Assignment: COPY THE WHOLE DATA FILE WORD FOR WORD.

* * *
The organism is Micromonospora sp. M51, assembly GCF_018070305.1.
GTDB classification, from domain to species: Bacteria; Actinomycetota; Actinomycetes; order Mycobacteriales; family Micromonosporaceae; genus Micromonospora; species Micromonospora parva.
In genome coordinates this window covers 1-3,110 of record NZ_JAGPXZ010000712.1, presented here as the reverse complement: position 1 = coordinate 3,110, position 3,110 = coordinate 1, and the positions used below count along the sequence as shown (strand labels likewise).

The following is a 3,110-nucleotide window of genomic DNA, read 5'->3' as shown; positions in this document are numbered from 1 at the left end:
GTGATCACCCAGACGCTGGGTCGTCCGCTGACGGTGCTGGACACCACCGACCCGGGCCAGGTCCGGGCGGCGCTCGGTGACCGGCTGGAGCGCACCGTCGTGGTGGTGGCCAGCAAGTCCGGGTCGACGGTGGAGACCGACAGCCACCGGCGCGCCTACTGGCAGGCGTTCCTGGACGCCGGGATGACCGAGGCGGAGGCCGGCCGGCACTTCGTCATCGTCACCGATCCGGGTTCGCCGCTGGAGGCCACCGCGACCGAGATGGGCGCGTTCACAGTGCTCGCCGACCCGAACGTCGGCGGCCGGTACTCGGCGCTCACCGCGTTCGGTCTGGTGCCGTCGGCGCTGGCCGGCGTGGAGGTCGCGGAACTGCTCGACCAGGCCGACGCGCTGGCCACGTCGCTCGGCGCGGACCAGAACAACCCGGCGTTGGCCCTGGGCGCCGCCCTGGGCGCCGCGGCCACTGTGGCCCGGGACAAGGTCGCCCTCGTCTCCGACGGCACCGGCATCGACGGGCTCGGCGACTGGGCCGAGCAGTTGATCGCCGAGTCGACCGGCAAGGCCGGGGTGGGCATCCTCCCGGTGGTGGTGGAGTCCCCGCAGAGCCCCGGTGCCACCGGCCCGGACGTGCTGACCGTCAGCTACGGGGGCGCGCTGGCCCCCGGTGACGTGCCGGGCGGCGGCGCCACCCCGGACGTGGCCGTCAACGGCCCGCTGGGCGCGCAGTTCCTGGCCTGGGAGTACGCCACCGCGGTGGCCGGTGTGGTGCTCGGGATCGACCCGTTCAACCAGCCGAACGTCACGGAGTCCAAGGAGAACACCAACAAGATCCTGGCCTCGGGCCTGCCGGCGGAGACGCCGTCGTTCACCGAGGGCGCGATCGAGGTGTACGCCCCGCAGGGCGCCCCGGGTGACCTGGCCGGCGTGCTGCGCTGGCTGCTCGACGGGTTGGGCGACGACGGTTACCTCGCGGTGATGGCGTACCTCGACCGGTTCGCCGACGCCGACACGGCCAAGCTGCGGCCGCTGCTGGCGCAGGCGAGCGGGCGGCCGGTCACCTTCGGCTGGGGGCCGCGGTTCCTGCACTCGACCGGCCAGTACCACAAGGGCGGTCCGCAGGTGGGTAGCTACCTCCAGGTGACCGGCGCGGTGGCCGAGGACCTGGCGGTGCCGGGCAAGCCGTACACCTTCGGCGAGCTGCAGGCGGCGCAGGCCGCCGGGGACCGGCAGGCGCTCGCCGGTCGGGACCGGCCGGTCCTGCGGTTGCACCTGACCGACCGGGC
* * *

The organism is Micromonospora sp. M51, assembly GCF_018070305.1.
GTDB classification, from domain to species: Bacteria; Actinomycetota; Actinomycetes; order Mycobacteriales; family Micromonosporaceae; genus Micromonospora; species Micromonospora parva.
In genome coordinates this window covers 1-3,110 of record NZ_JAGPXZ010000712.1, presented here as the reverse complement: position 1 = coordinate 3,110, position 3,110 = coordinate 1, and the positions used below count along the sequence as shown (strand labels likewise).

The following is a 3,110-nucleotide window of genomic DNA, read 5'->3' as shown; positions in this document are numbered from 1 at the left end:
GTGATCACCCAGACGCTGGGTCGTCCGCTGACGGTGCTGGACACCACCGACCCGGGCCAGGTCCGGGCGGCGCTCGGTGACCGGCTGGAGCGCACCGTCGTGGTGGTGGCCAGCAAGTCCGGGTCGACGGTGGAGACCGACAGCCACCGGCGCGCCTACTGGCAGGCGTTCCTGGACGCCGGGATGACCGAGGCGGAGGCCGGCCGGCACTTCGTCATCGTCACCGATCCGGGTTCGCCGCTGGAGGCCACCGCGACCGAGATGGGCGCGTTCACAGTGCTCGCCGACCCGAACGTCGGCGGCCGGTACTCGGCGCTCACCGCGTTCGGTCTGGTGCCGTCGGCGCTGGCCGGCGTGGAGGTCGCGGAACTGCTCGACCAGGCCGACGCGCTGGCCACGTCGCTCGGCGCGGACCAGAACAACCCGGCGTTGGCCCTGGGCGCCGCCCTGGGCGCCGCGGCCACTGTGGCCCGGGACAAGGTCGCCCTCGTCTCCGACGGCACCGGCATCGACGGGCTCGGCGACTGGGCCGAGCAGTTGATCGCCGAGTCGACCGGCAAGGCCGGGGTGGGCATCCTCCCGGTGGTGGTGGAGTCCCCGCAGAGCCCCGGTGCCACCGGCCCGGACGTGCTGACCGTCAGCTACGGGGGCGCGCTGGCCCCCGGTGACGTGCCGGGCGGCGGCGCCACCCCGGACGTGGCCGTCAACGGCCCGCTGGGCGCGCAGTTCCTGGCCTGGGAGTACGCCACCGCGGTGGCCGGTGTGGTGCTCGGGATCGACCCGTTCAACCAGCCGAACGTCACGGAGTCCAAGGAGAACACCAACAAGATCCTGGCCTCGGGCCTGCCGGCGGAGACGCCGTCGTTCACCGAGGGCGCGATCGAGGTGTACGCCCCGCAGGGCGCCCCGGGTGACCTGGCCGGCGTGCTGCGCTGGCTGCTCGACGGGTTGGGCGACGACGGTTACCTCGCGGTGATGGCGTACCTCGACCGGTTCGCCGACGCCGACACGGCCAAGCTGCGGCCGCTGCTGGCGCAGGCGAGCGGGCGGCCGGTCACCTTCGGCTGGGGGCCGCGGTTCCTGCACTCGACCGGCCAGTACCACAAGGGCGGTCCGCAGGTGGGTAGCTACCTCCAGGTGACCGGCGCGGTGGCCGAGGACCTGGCGGTGCCGGGCAAGCCGTACACCTTCGGCGAGCTGCAGGCGGCGCAGGCCGCCGGGGACCGGCAGGCGCTCGCCGGTCGGGACCGGCCGGTCCTGCGGTTGCACCTGACCGACCGGGC